New York

Meg Cranston

Boesky & Callery

Even after poststructuralism’s contestation of subjectivity and conceptualism’s demolition job on the art object, a stubborn residue remains. For lack of a better term, Meg Cranston calls this residue “soul,” and works at its contours with lyrical wit. Two recent sculptural installations illustrated how Cranston continues to push the bodily envelope of the type of conceptual California scheming with which she has been associated for over a decade. Mind, Body, Soul, 1997, consisted of a large rectangular block of wood, some rope, and a handcart. It was as if everything depended on this red-painted wagon hefting the wooden corpus held in place by the rope: the podium-shaped wood block, the exhibition, maybe even the fate of the soul itself. No human touch was involved, save the heaving, tying, and pushing of the generic block into its apparently arbitrary place in the gallery. The possibility of delivery—spiritual or actual—seemed far off, as if the package had been rerouted or somehow lost in a postal network with a mysterious logic.

Prop for a Soul Singer (i.e. Marvin Gaye), 1997, extended this circuitous line of inquiry. A ’70s-era beige couch, it rested on a portable dolly, revealing its rodential tail of rope. The piece’s title refers to an apocryphal story about the performer of such longing-filled, nigh-unbearably soulful musical compositions as “Inner City Blues,” “I Want You,” and “Sexual Healing” which has it that Gaye had long fantasized about reclining on a couch while performing live. Cranston’s elaboration of this story was to imagine the size, shape, and upholstery of Gaye’s couch, thereby giving props to his prop. In so doing, she wheeled out a series of tragic narrative associations that complicated the simple homage: Gaye’s drug abuse and consequent obsessiveness bordering on paranoia, his waning interest in sex, and his eventual murder at the hands of his father—a horrible reversal of the Oedipal scenario itself invoked in the piece by the appearance of the analyst’s couch.

The show also marked the first New York exhibition of Cranston’s paintings. Of the four shown here, all the same size, most impressive and resonant were Ganesh Remover of Obstacles, 1997, and Mice/Men or please don’t Burn my Yo-Yo, 1997, both of which seemed to conjure a nebulous spiritual realm and the sometimes tragic, sometimes funny barriers that bar access to it. In Ganesh, a silhouette of a figure (a young woman?) in the center of the canvas was outlined against a brownish-gold background. Below, a flesh-colored tentacle-shaped root pulled the figure downward, while all around gamboled small elephants, representations of the Hindu deity Ganesh, effaced to varying degrees by other layers of paint. A spectrum of color swatches—each an almost archetypal ’70s hue of red, pink, or orange—cut horizontally through the center of the painting, perhaps stressing the arbitrariness of the representation as well as the materiality of paint. Mice/Men also depicted a standing figure in silhouette, though this time at the very edge of the painting. Here, the figure, placed behind a bar-code-like curtain of vertical black stripes, observed the dramatic action on the other side of the canvas: illustrated mice, reminiscent of protagonists in Art Spiegelman’s Maus, cavorting in their sector.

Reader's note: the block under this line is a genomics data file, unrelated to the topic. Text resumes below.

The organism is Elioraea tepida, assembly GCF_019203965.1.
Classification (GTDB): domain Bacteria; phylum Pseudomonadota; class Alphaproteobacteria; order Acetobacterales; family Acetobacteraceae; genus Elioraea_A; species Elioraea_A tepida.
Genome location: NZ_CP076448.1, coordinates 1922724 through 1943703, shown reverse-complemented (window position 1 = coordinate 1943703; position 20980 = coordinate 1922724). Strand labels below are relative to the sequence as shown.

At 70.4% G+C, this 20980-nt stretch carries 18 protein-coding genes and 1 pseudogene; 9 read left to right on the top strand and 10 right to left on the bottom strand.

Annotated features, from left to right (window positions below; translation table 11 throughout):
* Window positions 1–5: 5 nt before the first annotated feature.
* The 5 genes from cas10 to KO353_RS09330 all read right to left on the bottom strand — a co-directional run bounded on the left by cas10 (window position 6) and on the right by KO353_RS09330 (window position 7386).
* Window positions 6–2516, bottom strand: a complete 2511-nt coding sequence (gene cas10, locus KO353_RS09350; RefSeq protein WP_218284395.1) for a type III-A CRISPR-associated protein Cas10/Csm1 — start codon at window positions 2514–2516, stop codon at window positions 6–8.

Both of these paintings exhibited Cranston’s deployment of an idiosyncratic iconography: Ganesh Remover of Obstacles invoked Hinduism and metempsychosis, albeit in an advertising mode; while Mice/Men gestured toward Nietzsche’s distinction between the Dionysian and the Apollonian, but did so with Lichtensteinian comics and ’70s album covers in mind. This iconography linked Cranston’s carefully constructed paintings to her readymade-style installations—the mice motif, for example, echoed the tail trailing Prop for a Soul Singer—and revealed the kernel of her conceptualist soul-mining to be neither the bliss of redemption nor liberation through transcendence, but, rather, the compulsiveness of narrative itself.

Nico Israel